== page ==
Don’t Think the Feds Will Rein In the NSA? Maybe the States Can Help

Construction trailers sit in front of the new National Security Agency (NSA) data center June 10, 2013 in Bluffdale, Utah. The center, a large data farm that is set to open in the fall of 2013, will be the largest of several interconnected NSA data centers spread throughout the country. The NSA has come under scutiny after two large scale data survalliance programs were leaked to the press.
National Journal
Dustin Volz
Jan. 9, 2014, 2:39 p.m.

If you are wor­ried about your pri­vacy and re­main un­con­vinced that Pres­id­ent Obama will of­fer any ser­i­ous re­forms to the Na­tion­al Se­cur­ity Agency, take heart: Le­gis­lat­ors in state­houses around the coun­try are seek­ing to take the battle over gov­ern­ment sur­veil­lance in­to their own hands.

The OffNow co­ali­tion, a group of or­gan­iz­a­tions with a liber­tari­an bend, are tak­ing a page out of the Amer­ic­an Le­gis­lat­ive Ex­change Coun­cil’s note­book and of­fer­ing up mod­el le­gis­la­tion to state law­makers in an at­tempt to dis­rupt the NSA.

“As we began to look at it, we star­ted to real­ize that the fed­er­al gov­ern­ment, as with most things, is not go­ing to lim­it it­self,” said Mi­chael Ma­harrey, spokes­man for the Tenth Amend­ment Cen­ter, an OffNow mem­ber. Cit­ing the writ­ings of Thomas Jef­fer­son and James Madis­on, Ma­harrey con­tends that the idea of states wa­ging war on the NSA “is on very strong leg­al foot­ing.”

Earli­er this week, a bi­par­tis­an duo of Cali­for­nia state sen­at­ors dropped le­gis­la­tion that would pre­vent the state from aid­ing the NSA’s col­lec­tion of phone and In­ter­net metadata on grounds it is a “dir­ect threat to our liberty and free­dom.” On the same day, a law­maker in Ok­lahoma in­tro­duced a sim­il­ar bill. Both meas­ures fea­tures four corner­stones: They would pro­hib­it state and loc­al agen­cies from help­ing the NSA with­in their jur­is­dic­tion, in­clud­ing state-owned pub­lic util­it­ies; make war­rant­less data gathered in­ad­miss­ible in state court; bar pub­lic uni­versit­ies from con­trib­ut­ing to NSA re­search or re­cruit­ment; and is­sue sanc­tions against con­tract­ors that work with the NSA.

Ari­zona has also in­tro­duced the full slate of pro­posed re­forms, ac­cord­ing to Ma­harrey. Mis­souri and Kan­sas have in­tro­duced pared-down meas­ures. Le­gis­lat­ors in Wash­ing­ton, Utah, and a few oth­er states are mulling over the mod­el le­gis­la­tion as well, Ma­harrey said.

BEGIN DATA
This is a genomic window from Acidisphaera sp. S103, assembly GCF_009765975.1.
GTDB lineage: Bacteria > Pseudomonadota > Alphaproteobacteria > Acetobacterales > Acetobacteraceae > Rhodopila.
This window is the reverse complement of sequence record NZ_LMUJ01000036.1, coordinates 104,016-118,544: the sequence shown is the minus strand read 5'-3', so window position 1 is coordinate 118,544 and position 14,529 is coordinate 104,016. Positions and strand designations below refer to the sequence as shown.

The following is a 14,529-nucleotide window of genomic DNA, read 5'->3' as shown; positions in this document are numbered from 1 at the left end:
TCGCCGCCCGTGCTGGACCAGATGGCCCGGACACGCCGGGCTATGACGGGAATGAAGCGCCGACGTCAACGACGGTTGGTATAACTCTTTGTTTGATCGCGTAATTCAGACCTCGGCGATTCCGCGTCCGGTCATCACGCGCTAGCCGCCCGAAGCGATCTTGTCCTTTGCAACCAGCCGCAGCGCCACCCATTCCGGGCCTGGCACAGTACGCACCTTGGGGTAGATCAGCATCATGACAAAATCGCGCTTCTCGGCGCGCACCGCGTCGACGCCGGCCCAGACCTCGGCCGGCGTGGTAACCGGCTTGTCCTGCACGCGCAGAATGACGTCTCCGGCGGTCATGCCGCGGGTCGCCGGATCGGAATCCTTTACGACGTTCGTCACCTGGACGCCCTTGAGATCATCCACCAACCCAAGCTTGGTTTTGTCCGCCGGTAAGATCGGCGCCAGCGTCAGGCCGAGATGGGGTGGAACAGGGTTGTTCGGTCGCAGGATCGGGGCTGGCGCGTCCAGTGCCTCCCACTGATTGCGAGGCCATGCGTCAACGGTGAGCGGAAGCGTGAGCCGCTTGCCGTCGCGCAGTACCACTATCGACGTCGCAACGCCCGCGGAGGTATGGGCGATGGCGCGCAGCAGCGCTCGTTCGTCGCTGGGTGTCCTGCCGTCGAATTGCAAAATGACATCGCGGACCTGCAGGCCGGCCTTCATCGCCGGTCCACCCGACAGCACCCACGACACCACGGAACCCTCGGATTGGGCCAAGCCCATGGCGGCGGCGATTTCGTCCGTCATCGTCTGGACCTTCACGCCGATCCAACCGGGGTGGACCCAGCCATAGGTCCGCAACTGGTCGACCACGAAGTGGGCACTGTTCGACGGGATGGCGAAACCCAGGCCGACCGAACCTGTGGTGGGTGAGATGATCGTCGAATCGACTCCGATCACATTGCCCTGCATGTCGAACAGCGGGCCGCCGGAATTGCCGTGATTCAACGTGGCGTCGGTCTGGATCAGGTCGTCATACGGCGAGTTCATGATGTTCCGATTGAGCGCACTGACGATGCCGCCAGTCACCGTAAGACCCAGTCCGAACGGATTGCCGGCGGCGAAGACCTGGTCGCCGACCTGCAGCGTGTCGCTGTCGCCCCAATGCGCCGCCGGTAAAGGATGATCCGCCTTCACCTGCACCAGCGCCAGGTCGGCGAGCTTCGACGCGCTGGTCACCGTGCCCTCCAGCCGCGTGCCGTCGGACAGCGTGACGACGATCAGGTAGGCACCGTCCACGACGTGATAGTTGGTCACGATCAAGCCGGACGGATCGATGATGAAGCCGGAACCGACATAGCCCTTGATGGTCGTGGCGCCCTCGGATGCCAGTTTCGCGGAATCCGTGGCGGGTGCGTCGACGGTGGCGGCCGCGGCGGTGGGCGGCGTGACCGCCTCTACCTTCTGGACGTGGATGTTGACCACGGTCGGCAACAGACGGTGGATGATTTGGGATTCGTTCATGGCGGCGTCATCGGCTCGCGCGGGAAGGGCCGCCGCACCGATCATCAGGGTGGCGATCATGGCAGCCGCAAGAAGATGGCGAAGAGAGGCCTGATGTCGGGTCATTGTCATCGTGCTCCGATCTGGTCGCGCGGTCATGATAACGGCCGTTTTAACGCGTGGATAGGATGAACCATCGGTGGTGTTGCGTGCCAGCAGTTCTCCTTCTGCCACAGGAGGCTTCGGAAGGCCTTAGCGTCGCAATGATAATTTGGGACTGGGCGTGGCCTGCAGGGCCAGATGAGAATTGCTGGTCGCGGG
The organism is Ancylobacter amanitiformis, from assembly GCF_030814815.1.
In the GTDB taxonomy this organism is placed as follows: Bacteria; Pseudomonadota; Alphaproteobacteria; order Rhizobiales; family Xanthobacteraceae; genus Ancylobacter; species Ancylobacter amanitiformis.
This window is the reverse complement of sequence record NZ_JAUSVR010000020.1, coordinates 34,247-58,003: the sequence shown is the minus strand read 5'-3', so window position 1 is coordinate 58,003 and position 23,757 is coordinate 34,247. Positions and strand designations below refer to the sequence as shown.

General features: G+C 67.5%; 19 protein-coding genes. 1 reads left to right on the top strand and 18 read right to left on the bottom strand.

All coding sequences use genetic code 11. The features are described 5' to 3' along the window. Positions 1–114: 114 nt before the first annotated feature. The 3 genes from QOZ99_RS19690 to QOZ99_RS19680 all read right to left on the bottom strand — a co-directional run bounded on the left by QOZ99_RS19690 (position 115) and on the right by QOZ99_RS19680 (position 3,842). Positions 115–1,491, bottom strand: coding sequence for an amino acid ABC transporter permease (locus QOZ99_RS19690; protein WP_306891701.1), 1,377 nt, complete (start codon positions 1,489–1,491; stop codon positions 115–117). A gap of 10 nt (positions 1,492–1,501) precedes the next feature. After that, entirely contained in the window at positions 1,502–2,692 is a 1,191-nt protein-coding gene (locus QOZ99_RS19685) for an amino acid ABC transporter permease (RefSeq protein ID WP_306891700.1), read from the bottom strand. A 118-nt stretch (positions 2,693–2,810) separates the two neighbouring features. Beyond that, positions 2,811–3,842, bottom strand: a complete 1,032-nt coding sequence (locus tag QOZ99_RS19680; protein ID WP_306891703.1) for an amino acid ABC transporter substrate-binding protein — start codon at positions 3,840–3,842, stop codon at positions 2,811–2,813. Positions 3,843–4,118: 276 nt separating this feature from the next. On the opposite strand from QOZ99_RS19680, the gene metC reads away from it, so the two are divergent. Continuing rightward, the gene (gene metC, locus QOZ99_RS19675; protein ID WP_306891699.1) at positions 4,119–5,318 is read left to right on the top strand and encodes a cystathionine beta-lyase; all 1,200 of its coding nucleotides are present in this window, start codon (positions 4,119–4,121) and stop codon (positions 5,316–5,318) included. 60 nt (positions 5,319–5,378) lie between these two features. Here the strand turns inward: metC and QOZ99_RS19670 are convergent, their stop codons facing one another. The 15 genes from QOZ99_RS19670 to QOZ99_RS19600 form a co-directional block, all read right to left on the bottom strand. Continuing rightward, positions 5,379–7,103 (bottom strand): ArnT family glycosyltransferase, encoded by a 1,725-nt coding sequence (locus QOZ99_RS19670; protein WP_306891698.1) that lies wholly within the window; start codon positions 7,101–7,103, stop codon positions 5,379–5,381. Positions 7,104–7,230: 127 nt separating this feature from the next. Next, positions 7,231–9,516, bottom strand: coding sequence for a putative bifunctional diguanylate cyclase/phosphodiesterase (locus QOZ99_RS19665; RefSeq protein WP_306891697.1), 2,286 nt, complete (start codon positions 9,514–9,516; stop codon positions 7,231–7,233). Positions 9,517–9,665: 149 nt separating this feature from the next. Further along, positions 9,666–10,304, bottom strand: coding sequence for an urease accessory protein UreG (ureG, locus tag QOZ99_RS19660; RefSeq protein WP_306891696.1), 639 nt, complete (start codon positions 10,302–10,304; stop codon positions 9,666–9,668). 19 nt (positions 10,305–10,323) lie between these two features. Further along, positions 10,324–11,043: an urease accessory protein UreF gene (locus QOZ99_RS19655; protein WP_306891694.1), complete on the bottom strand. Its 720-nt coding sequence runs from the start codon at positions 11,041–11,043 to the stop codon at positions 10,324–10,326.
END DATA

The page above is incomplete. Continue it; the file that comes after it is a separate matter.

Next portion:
They’ve already made strides in a hand­ful of states des­pite un­cer­tainty that what they’re try­ing to do would be con­sti­tu­tion­al. While Ma­harrey and oth­ers be­lieve the have a sol­id case, leg­al ex­perts aren’t so sure.

“If this be­comes a real battle, the fed­er­al gov­ern­ment wins, be­cause the fed­er­al gov­ern­ment al­ways wins,” said Jeremy Rab­kin, a con­sti­tu­tion­al law pro­fess­or at George Ma­son Uni­versity.

He ad­ded that he was “ex­tremely skep­tic­al” of the meas­ures be­ing pushed by OffNow, though ad­ded that the sec­tions deal­ing with state courts and uni­versit­ies could have some mer­it.

But while states can’t trump fed­er­al law, they don’t have to make things easy for the feds.

“State gov­ern­ments are free to re­frain from co­oper­at­ing with fed­er­al au­thor­it­ies if they so choose,” ex­plained Randy Barnett, a pro­fess­or at Geor­getown’s Law Cen­ter. “In gen­er­al, states can­not at­tack fed­er­al op­er­a­tions, but that’s not the same as re­fus­ing to help.”

Barnett poin­ted to the more than two dozen states that re­fused to im­ple­ment their own on­line health ex­changes un­der the Af­ford­able Care Act, leav­ing the task up to the feds in­stead, as a re­cent ex­ample of how states can de­cide to be will­fully un­help­ful even if they can’t block a fed­er­al pro­gram.

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Barnett fur­ther noted that even if the states did have leg­al au­thor­ity to pull the plug or turn off the wa­ter on the NSA, it’s un­likely they’d really want to. States like Mary­land and Utah, which house NSA fa­cil­it­ies, aren’t go­ing to try to shut them down be­cause of the huge eco­nom­ic boon they provide to the states.

Ma­harrey and oth­ers re­cog­nize the leg­al hurdles they face, but they re­main un­deterred.

“Ob­vi­ously, the NSA is go­ing to have oth­er op­tions,” Ma­harrey con­ceded. “But an or­gan­iz­a­tion that is spy­ing on vir­tu­ally every­one in the world should have life made as dif­fi­cult as pos­sible for them.”

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